The next phone call was to my friend Mark, who had been one of my first and most passionate students, for at least five years. Single, in his mid-30s and a bus driver for LA Metro, Mark spent most of his disposable income on classical music concerts and CDs; he was the first person I knew to own over 1,000 CDs. When I told him of my conversation with Bernheimer, he said “Perfect! The Kronos Quartet is playing at UCLA Friday night.”

The Kronos Quartet? That was pure Mark. Still rising on the crest of fame from their founding in 1973, the group was known for exclusively playing music by 20th century composers, and increasingly, music written just for them. Still, Mark talked me into it, partly because I hit upon the perfect antidote: an upcoming concert by the West Valley Symphony. A community orchestra I had come to know and had just started giving pre-concert lectures for, I knew the WVS repertoire would be familiar territory after Kronos. (Madison readers can get a gauge of this group by thinking of the Middleton Community Orchestra).

Buried somewhere in a file in a box I still have hard copy of the “reviews” I sent to Martin, but off the top of my head, I don’t recall too many details. Over the years I officially reviewed Kronos more than once for other publications, and a couple of their CDs. I don’t know for sure if they played George Crumb’s “Black Angels” that night in UCLA (although I know I heard them do it live at some point), but I do remember their amplified encore of Jimi Hendrix’s “Purple Haze,” and writing about the decidedly non-traditional audience that packed Royce Hall.

But I do remember one of the more salient points about both reviews: the Kronos piece was about 3 pages, typed and double-spaced, the WVS, two pages. I dropped them in the mail around October 15 before a week’s vacation in Seattle, and not long after I got home, Martin called again.

“You said a lot of good things in your reviews—they’re just way too long. But that’s ok. We can teach you how to do it ‘LA Times’ style. When can you come to my office to talk about it?”

Within a few days I was in downtown Los Angeles, entering the Los Angeles Times building for the first time. At once there was a distinctive smell that I assumed came from the printing presses; it was like an elixir to me. As I found my way to Martin’s office, I walked past and through dozens of cubicles, and couldn’t help but notice the area of sportswriters—I wouldn’t have minded talking to them too…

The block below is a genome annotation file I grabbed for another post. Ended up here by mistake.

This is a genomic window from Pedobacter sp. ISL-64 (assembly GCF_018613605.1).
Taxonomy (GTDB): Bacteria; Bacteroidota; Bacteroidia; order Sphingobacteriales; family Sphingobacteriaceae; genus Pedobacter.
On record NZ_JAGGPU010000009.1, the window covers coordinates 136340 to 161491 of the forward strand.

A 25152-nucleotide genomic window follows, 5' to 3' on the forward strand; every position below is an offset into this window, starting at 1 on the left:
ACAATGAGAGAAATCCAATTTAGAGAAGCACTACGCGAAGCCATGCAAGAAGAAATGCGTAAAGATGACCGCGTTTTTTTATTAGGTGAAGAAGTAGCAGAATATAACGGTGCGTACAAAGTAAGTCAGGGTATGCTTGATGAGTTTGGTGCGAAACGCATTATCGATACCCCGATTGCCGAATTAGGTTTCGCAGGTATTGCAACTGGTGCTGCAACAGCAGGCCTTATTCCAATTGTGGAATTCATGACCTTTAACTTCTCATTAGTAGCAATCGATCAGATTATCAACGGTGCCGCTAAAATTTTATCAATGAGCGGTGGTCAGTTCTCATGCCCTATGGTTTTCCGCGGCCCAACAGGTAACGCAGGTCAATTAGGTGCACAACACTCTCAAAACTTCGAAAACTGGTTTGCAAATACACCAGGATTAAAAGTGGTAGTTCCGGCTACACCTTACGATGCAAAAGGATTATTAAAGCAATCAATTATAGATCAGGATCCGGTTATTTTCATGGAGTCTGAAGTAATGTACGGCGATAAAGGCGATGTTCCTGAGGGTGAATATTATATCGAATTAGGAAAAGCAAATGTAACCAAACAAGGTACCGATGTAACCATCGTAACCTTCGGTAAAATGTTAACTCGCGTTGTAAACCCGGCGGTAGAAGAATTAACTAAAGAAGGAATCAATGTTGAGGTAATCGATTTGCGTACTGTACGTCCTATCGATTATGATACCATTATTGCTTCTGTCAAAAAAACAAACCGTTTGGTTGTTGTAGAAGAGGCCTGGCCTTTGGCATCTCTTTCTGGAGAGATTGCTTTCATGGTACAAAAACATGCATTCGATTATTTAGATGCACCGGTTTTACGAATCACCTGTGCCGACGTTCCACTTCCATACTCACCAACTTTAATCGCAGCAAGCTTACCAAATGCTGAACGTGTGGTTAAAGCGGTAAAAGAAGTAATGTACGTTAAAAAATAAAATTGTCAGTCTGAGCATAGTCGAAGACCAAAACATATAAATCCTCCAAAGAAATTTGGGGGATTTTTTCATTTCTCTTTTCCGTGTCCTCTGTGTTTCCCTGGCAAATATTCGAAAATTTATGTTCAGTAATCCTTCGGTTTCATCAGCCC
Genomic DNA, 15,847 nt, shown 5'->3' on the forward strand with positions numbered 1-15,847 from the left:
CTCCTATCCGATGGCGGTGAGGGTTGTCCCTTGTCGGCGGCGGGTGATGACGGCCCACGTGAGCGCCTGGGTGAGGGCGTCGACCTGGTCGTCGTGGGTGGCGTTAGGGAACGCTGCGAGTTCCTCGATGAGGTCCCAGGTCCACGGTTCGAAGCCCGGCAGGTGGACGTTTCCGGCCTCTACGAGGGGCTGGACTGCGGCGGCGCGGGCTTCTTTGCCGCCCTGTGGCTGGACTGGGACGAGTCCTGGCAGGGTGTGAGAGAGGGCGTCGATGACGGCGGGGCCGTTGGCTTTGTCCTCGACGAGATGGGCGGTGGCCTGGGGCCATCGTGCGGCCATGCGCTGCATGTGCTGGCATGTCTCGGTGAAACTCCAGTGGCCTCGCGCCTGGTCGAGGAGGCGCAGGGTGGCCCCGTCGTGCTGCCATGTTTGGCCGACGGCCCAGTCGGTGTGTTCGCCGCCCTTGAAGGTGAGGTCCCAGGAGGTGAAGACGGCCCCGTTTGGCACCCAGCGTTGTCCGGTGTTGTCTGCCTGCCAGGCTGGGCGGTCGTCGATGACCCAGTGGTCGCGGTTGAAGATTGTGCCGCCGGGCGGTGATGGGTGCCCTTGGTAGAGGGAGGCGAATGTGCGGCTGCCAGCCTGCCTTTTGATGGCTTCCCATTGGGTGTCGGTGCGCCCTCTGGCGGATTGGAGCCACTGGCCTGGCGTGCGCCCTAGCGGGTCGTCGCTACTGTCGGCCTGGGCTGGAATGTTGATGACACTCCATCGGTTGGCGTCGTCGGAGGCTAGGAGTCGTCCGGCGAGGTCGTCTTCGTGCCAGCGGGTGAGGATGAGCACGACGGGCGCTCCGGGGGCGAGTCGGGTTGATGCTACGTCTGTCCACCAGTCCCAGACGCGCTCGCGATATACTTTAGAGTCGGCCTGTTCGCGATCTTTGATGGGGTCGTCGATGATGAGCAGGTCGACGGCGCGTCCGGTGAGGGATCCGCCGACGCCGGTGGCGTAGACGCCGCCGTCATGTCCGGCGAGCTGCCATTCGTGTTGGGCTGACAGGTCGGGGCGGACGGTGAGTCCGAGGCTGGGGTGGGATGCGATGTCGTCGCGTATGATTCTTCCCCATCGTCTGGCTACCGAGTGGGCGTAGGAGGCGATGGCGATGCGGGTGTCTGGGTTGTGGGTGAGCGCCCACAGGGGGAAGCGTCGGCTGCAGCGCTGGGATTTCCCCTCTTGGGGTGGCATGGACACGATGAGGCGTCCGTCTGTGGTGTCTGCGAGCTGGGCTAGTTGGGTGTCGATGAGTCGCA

As always, Martin was succinct and gave me an overview of how things worked in LA Times land. One of the other classical staffers (usually Dan Cariaga or John Henken) would call with an assignment and see if I was available. If I was, I would get myself to the event on time, and when it was done, drive straight to the Times office and write the review at once. I’d save it and print out hard copy, and of course give it a headline (although Martin said don’t be upset by the fact that the editor usually changed the headline). He said that most of my reviews would be six inches, or six to eight inches. I looked at him blankly; how many words was that? He wasn’t sure, so he grabbed a section of paper and showed me. I gulped; the space looked incredibly small to describe a two-hour concert in any meaningful detail. Still, I was game and he said I was on board.

Within a day or two I got a call for my first assignment: a piano recital at Cal State Northridge. Ironically, it was only a few miles from where I lived; the drive to and from downtown LA to write the review was a good fifty miles round trip. The event was unusual, and I was glad to know that I was given the contact number of the event organizer at CSUN. It turned out to be a performance by a second replacement of the originally scheduled artist. Here’s some perspective for you: the Los Angeles Times was going to review an obscure Cuban pianist who was “third choice” so to speak; in fact, the Times had three full time music writers, and if memory serves, I was the sixth freelancer also contributing. Thus I refer to the late 1980s as the end of the last golden age of arts coverage in print.

When I spoke to the man at the college, my pre-concert nerves probably spiked higher than the performer’s: he rattle off a list of mostly short pieces by a wide range of Spanish, Mexican and Central and South American composers. Probably more than half of the names I knew, but few of the works. I was going to hear most of them for the first time, once, and then tell the world, via the Los Angeles Times, how good it was…

Somehow I survived. The pianist was Nohema Fernandez, her playing was quite good, clearly idiomatic and secure technically, and the drive to and from the Times building seemed a lot shorter than the time I sat at the computer terminal. Fortunately, the software told me how many “inches” I had used, and I think I brought it in just a touch over. My headline: “Pinch-hit Pianism by Nohema Fernandez.”